One Saturday morning not long ago I was doing what I typically do on Saturday mornings. My kids woke me up early so I could fix (yes, fix, not prepare) their breakfast while they watched cartoons. Iím as selective on what cartoons I let my kids watch as I am about other kinds of television, but there was one show that came on that bothered me, while going right over my kidís heads.
This particular cartoon made fun of two groups of people: the French and Southerners. I wonít go into details except to say that the cartoon attempted to be funny by making "American" tourists look stupid and obnoxious by giving them Southern accents and having them ask questions showing obvious ignorance of the French. Iím not going to go into details on what they did to the French simply because it was dealing with French citizens and not French-descended Americans. I understand using stereotypes for satire or to explain something, but would it be considered funny if the cartoon showed a black person dancing and eating watermelon while talking with an "Amos & Andy" accent? Why does this not work both ways? Why is it acceptable to make fun of one group, but it is taboo to do so to another group?
Let me state clearly at this point that I do not think that it is in the interest of people as a whole to have "group protection" like we do with minorities. Besides, the current definition of minorities will be obsolete in 30 years if we are to believe the demographic projections given by "the experts." People should be treated as individuals. But when I see time and again where Southerners are used to show ignorance, stupidity, slothfulness and pretty much any other negative character, this makes my blood boil. The South has been the stronghold of good character and morals since the founding fathers first decided to embark on their quest for independence from Great Britain. These attacks today are the continuation of the denigration of the South started by Northerners over 100 years ago when they first started trying to force their opinions and way of life on us.
I say Northerners, but this includes not just the political and media forces of the North, but also their Yankee oriented descendants of the West Coast in Hollywood. For those of you who think Iím not looking at this objectively, ask yourself this question: Why is it that when news shows address racial tension, they go South to get pictures and ask questions of some unemployed guy who is wearing ragged jeans and a T-shirt? But when getting the "correct view" they get someone in a business suit from New York or L.A. (and I donít mean Lower Alabama). The biggest problems with racial unrest are in New York and Los Angeles, not in Dixie. There is obvious hypocrisy in how things are presented in the media. In the beginning, over 100 years ago, bashing Southerners was a propaganda tool to undermine the South. Today it is partly a tool used against Southerners and partly a negative false stereotype that is perpetuated by the media.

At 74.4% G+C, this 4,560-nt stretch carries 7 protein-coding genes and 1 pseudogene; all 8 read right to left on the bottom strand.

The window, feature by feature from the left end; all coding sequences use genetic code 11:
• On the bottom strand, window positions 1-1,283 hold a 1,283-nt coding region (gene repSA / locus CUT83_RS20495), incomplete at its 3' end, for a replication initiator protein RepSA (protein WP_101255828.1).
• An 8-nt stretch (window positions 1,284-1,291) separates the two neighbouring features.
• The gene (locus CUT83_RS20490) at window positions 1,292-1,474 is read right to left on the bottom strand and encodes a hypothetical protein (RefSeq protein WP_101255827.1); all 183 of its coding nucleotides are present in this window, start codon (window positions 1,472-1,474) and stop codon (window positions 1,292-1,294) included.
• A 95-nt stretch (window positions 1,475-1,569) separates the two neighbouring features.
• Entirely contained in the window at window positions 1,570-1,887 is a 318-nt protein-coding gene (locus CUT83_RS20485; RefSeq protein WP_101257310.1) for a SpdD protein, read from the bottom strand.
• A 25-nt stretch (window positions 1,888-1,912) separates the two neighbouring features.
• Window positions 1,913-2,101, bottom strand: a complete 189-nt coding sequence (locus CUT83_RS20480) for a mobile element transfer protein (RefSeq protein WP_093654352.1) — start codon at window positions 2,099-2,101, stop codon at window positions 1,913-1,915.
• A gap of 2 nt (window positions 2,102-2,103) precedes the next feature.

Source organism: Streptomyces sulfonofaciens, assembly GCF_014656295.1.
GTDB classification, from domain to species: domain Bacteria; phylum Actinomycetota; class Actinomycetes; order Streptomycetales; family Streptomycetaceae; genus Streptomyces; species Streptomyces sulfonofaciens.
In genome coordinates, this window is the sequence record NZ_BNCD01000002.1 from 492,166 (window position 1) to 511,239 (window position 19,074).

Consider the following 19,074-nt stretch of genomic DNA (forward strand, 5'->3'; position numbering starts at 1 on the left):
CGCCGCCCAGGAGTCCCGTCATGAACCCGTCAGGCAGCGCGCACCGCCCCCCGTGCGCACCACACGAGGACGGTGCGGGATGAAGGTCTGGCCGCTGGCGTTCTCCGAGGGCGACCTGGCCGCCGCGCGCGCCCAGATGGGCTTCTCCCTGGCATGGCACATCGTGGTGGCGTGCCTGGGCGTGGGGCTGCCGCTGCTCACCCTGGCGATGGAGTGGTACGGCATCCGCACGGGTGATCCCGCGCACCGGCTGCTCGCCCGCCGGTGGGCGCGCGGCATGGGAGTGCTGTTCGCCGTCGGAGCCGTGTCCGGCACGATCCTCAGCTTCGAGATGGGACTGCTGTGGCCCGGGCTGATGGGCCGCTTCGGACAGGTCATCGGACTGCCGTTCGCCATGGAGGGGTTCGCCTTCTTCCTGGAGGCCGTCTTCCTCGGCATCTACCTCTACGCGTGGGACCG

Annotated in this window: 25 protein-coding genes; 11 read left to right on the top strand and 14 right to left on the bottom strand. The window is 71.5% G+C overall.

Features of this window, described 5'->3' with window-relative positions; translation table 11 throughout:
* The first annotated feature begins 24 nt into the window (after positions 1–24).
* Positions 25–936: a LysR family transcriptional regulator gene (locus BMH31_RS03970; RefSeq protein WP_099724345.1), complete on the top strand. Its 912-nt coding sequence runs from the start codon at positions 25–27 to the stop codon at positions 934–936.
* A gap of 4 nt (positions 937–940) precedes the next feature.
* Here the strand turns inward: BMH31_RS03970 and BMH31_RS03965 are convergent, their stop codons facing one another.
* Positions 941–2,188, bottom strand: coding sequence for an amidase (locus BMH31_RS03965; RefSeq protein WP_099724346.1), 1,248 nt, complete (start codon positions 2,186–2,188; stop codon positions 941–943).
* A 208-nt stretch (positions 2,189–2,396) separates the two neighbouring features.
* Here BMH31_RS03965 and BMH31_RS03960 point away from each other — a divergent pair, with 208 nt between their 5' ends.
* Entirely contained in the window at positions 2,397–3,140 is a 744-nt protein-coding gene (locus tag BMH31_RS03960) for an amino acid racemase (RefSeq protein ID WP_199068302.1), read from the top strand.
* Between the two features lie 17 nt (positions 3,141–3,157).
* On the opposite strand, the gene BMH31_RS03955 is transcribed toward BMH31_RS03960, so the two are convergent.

I have known people over the years who have moved outside of Dixie and have admitted they worked to get rid of their Southern accent. They felt it held them back and gave a negative impression. This is discrimination plain and simple. If we can have people out there promoting ebonics, what is wrong with "speaking Southern?" What makes Ted Kennedyís Massachusetts accent so wonderful and a Southern accent so terrible? Please donít tell me Teddyís accent sounds more intelligent or dignified. Where is the liberalís cry for tolerance and diversity when it comes to Southerners? The whole package of making our way of talking, dressing, ideas of manners and character a negative stereotype is just another way of trying to knock Southerners down and keep us down, with the eventual goal of having us disappear off the face of the earth. If you donít believe that, then I challenge you to go anywhere outside of Dixie, go up to a group of people and with your best "Southern Charm" give them all a, "Hi, how yaíll doiní?" and see what happens. Take their ridicule and facial expressions as a badge of honor in who you are, and as a gauntlet thrown down that you pick up, and prove their stereotype wrong.
January 7, 1999